When it comes to diseases and conditions that affect the retina, there are several medical and surgical treatments available, including intravitreal injections, lasers, and vitrectomy surgery. Our university fellowship-trained retina specialists—Dr. Bruce Saran and Dr. Michael Ward—tailor each patient’s therapy to their individual needs utilizing the latest research and most advanced technology.
Intravitreal injections are most commonly used to treat wet, age-related macular degeneration and macular edema from conditions such as diabetic retinopathy and retinal vein occlusions. These diseases can cause significant vision loss, and an intravitreal injection may help with stabilizing and, in many cases, improving the vision. This procedure is performed in the office and generally takes only a few minutes. After the eye is anesthetized, the injection is administered into the vitreous portion of the eye. The vitreous is the clear, jelly-like substance that fills the space between the lens and the retina. Common medicines used for injections include Lucentis®, Avastin®, Eylea®, and Ozurdex®. The medicine that is used is individualized to the patient and will also depend on the specific eye disease that is being treated.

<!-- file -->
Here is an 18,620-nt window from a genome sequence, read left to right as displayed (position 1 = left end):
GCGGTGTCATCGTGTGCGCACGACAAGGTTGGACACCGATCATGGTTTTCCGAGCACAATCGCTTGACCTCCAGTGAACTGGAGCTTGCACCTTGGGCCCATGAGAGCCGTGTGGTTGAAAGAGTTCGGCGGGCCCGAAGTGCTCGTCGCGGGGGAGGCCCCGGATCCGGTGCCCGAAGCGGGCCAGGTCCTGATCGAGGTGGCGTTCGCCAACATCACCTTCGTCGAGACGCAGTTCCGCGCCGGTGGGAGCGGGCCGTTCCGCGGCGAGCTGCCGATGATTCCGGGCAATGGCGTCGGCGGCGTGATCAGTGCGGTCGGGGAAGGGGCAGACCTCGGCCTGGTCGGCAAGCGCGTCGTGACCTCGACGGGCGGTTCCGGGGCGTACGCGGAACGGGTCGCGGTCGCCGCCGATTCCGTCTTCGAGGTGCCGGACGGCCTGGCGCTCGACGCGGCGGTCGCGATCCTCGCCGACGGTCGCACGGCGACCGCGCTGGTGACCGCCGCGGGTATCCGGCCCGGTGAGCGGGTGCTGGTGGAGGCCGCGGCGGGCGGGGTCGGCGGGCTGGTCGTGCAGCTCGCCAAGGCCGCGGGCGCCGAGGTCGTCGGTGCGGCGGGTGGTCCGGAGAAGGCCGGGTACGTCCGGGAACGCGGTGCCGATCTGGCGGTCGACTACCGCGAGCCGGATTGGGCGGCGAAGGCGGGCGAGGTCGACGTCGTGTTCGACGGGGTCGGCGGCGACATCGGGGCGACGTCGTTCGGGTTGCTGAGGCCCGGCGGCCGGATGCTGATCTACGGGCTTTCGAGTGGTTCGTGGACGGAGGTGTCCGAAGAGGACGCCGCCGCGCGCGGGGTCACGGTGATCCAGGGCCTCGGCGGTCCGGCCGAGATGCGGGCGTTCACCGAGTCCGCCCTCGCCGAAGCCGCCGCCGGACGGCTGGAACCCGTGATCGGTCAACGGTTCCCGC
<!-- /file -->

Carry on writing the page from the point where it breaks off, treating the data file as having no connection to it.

Retinal laser photocoagulation is a procedure used to seal or destroy leaking blood vessels in the retina that can occur in conditions like wet macular degeneration and diabetes. The procedure can also be used to seal retinal tears and destroy abnormal tissue found in the back of the eye. Laser photocoagulation is performed in the office with a local or topical anesthetic. The pupils will need to be dilated so your doctor can adequately visualize the area to be treated. Usually, normal activities can be resumed right after the procedure, and no prescription medications are typically required.
Vitrectomy surgery is an outpatient procedure that is used to treat conditions such as vitreous hemorrhage or other opacities, retinal detachments, diabetic retinopathy, macular puckers, and macular holes. The surgery is performed under local or general anesthesia and typically takes about one hour to complete. During a vitrectomy, the surgeon removes the vitreous from the eye. The vitreous is the clear, jelly-like substance that fills the back of the eye. Once the vitreous is removed, the surgeon is able to make any necessary repairs to the retina. A saline solution is infused into the eye at the time of surgery, which is replaced with the eye’s natural aqueous fluid over time. Often, a temporary air or gas bubble will need to be used in place of saline to help the retina heal properly. Occasionally, silicone oil will need to be used for complicated or recurrent retinal detachments.
For more information about retina treatments available at Chester County Eye Care, or if you would like to schedule an appointment with one of our retina specialists, please contact our practice today.